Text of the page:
Nets Clinch Sixth Seed; Open Playoffs Saturday in Toronto

By Lenn Robbins | @lennrobbins

CLEVELAND – "I have an opportunity to share my experiences and help a team from a different seat. I have a lot to learn about coaching, but when I played the game I felt like I was an extension of the coach.'' – Jason Kidd, at his June 13 introductory news conference.

Fast forward: The Brooklyn Nets closed out their first season with Jason Kidd as a successful NBA head coach Wednesday night, having clinched the sixth seed in the Eastern Conference.

They will face the Raptors in an opening-round NBA playoff series starting on Saturday in Toronto. The Nets and Raptors split four games this season with three of those games decided by four or less points.

The Nets lost in a first-round playoff series last season. But these are not the same Nets.

Kevin Garnett and Paul Pierce have made this team smarter, tougher and more experienced.

And Kidd, well, all the rookie coach did was instill a sense of trust that should serve the Nets well as they begin their quest for the franchise’s first-ever NBA title.

“There were times where I’ve let the guys play throughout the season and hopefully that pays off,’’ Kidd said. “The trust that I’ve given to those guys on the floor, that they can believe that they can make a play offensively. And then we had a stretch during the season when we got stops at the end of the game, and hopefully that can come into play, where if we need a stop to win the game, that we believe that we could get that stop.’’

The Nets finished at 44-38 after a 114-85 loss to the Cleveland Cavaliers, which edged Brooklyn, 98-94, in the opening game of the season for both teams.

Don’t read much into the team’s 1-4 record down the stretch. The Nets started Jason Collins, Andray Blatche, Marcus Thornton, Jorge Gutierrez and Marquis Teague against the Cavs as Kidd opted to rest his starters. Only seven Nets played against Cleveland (33-49)

When asked how much the Nets have progressed since the season-opening loss until now, Kidd said, “Leaps and bounds.’’

The same can be said of Kidd. Some of the changes he made seem subtle, such as going without a necktie, making him more relaxed on the bench.

Other changes were more obvious, such as his decision to reshuffle the assignments of his assistant coaches and to be a more active presence on the bench. Whereas Kidd once seemed content to sit and watch, he is often standing and shouting instructions.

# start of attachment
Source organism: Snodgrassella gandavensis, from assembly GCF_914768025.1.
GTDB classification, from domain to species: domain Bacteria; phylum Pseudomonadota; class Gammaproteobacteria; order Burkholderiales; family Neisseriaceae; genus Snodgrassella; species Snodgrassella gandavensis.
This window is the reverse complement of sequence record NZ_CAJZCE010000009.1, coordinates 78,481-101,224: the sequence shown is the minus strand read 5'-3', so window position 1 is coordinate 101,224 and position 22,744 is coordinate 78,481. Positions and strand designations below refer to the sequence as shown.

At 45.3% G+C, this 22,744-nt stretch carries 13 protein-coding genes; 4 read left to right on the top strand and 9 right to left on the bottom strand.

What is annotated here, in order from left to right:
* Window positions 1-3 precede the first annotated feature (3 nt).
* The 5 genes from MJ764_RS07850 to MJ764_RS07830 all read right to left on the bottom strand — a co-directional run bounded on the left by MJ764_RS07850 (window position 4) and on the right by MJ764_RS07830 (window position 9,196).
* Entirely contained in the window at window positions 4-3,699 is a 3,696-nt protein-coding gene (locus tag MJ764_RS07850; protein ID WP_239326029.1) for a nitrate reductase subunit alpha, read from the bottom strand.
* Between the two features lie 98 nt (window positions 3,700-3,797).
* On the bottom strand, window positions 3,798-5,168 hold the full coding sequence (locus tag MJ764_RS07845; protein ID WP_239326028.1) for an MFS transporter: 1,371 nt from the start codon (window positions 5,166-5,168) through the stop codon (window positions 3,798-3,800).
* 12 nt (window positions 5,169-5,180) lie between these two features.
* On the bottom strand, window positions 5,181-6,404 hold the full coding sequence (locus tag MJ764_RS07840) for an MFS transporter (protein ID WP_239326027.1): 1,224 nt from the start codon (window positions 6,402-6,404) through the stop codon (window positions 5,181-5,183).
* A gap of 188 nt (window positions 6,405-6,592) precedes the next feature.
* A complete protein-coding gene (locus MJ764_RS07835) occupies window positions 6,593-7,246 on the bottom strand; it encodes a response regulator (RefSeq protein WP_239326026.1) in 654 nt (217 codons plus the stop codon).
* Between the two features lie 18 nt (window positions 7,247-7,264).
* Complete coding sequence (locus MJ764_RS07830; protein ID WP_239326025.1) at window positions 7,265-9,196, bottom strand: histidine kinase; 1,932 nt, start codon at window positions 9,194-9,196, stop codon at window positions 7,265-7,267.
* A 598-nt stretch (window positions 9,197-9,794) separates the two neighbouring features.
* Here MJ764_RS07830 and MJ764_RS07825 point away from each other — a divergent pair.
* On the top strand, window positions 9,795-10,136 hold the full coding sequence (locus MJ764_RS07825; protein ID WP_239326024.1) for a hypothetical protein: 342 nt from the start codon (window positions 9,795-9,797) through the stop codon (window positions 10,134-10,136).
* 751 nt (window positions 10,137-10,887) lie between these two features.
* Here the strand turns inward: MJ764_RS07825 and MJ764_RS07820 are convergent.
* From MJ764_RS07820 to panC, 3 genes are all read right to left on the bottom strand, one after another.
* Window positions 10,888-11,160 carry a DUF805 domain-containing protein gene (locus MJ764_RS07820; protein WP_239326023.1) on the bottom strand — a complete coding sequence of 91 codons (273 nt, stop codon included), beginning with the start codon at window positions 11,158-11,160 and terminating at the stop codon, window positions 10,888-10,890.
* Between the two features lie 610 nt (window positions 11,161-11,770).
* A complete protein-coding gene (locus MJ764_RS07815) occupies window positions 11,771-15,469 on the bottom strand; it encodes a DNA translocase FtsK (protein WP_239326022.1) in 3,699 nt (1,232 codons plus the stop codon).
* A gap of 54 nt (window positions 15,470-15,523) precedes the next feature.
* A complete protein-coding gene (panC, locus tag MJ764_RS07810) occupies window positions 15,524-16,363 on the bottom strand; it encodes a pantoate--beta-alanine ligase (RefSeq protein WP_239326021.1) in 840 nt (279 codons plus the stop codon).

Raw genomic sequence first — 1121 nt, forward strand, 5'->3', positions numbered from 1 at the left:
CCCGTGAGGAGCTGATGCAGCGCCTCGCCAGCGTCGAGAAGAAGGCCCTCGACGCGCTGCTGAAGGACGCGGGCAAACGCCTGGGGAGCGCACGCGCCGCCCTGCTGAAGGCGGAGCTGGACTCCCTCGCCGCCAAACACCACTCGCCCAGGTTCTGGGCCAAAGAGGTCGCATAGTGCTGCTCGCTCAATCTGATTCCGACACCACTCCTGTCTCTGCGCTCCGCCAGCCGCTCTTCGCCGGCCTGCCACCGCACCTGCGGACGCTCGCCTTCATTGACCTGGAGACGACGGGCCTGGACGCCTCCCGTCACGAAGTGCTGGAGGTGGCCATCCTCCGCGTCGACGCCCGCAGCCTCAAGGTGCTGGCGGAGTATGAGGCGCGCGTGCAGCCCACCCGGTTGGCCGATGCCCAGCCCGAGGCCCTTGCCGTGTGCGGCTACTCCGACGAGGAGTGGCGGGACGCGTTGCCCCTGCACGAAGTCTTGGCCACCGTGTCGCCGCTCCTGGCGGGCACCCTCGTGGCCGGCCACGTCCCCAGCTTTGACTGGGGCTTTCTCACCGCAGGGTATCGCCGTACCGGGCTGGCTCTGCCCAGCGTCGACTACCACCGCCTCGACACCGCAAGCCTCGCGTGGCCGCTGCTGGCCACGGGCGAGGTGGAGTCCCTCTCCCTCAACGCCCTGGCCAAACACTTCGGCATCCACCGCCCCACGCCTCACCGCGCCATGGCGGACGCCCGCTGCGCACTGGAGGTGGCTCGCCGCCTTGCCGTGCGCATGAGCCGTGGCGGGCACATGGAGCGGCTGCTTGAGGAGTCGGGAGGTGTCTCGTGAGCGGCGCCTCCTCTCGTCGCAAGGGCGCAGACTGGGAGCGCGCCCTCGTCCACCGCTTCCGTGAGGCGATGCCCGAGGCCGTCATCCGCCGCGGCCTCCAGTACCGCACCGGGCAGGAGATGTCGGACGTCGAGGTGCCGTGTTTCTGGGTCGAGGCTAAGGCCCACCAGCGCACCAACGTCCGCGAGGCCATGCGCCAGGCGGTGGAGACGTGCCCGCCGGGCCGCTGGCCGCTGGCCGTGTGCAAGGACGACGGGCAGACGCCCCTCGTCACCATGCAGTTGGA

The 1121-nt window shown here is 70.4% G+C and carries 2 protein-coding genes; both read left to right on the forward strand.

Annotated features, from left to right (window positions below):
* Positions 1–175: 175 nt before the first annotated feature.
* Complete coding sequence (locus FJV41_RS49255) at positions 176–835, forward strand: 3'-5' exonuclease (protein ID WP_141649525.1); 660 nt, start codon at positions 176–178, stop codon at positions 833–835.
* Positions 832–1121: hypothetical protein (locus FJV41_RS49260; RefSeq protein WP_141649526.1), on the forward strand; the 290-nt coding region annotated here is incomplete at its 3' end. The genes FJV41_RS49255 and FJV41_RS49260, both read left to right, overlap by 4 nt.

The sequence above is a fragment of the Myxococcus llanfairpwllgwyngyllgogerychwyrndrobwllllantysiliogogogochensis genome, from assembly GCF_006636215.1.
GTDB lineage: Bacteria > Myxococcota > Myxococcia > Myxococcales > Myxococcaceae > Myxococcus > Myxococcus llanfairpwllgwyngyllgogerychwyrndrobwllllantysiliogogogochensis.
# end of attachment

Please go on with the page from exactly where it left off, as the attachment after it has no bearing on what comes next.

“As a player, I always felt confident that if I was caIm, my teammates knew that, ‘He’s going to do something to help us win,’" Kidd said recently. “As a coach, my hands are really tied. I got to believe in my players.’’

The Nets begin the playoffs with a full complement of players. Only center Brook Lopez, who suffered a broken bone in his foot in December, isn’t available to go against the Raptors.

Alan Anderson, Kevin Garnett, Joe Johnson, Shaun Livingston, Paul Pierce, Mirza Teletovic and Deron Williams didn’t make the trip or didn’t play as Kidd opted to rest as many players as possible.

A year ago he was a player in the playoffs. This weekend starts his journey as a playoff coach.

“I think it’s basketball at the end of the day,’’ said Kidd. “Again, the little things become that more important and that’s something that I’ve got to relate to my guys in that locker room.

“We can’t overlook the little things because that can come to haunt you. As a player I always felt that’s what wins the series, so that will be the same message I give as a coach.’’

PARADE GROUND: I’m a Paradenik. If there’s a parade in town, I’m going. It’s become one of the best ways to learn about the many cultures that make this city the "Greatest Melting Pot on the Planet." (It helps that most parades end just about on my block.)

The Persian Day Parade was held Sunday on Madison Avenue and among the thousands of fans that lined the parade route were four Nets fans wearing the alternate gray and blue short sleeve jerseys the players wore in Tuesday night’s home finale against the Knicks.

The Persian parade is more than a celebration of culture.

“This is to celebrate the Persian New Year, which coincides with the coming of spring, a time of hope, known as Nowruz,’’ said Azara Tavana, 27, of Ozone Park. “We joke that this is why the NBA chooses to begin its playoffs at this time of the year. The teams that are in have hope for a championship.’’

When asked if that was why she and her friends were wearing Nets jerseys, Tavana laughed.

“A little, but the jerseys are cool,’’ she said. “Women can wear the short sleeves and it’s a good look.’’

Nets Central

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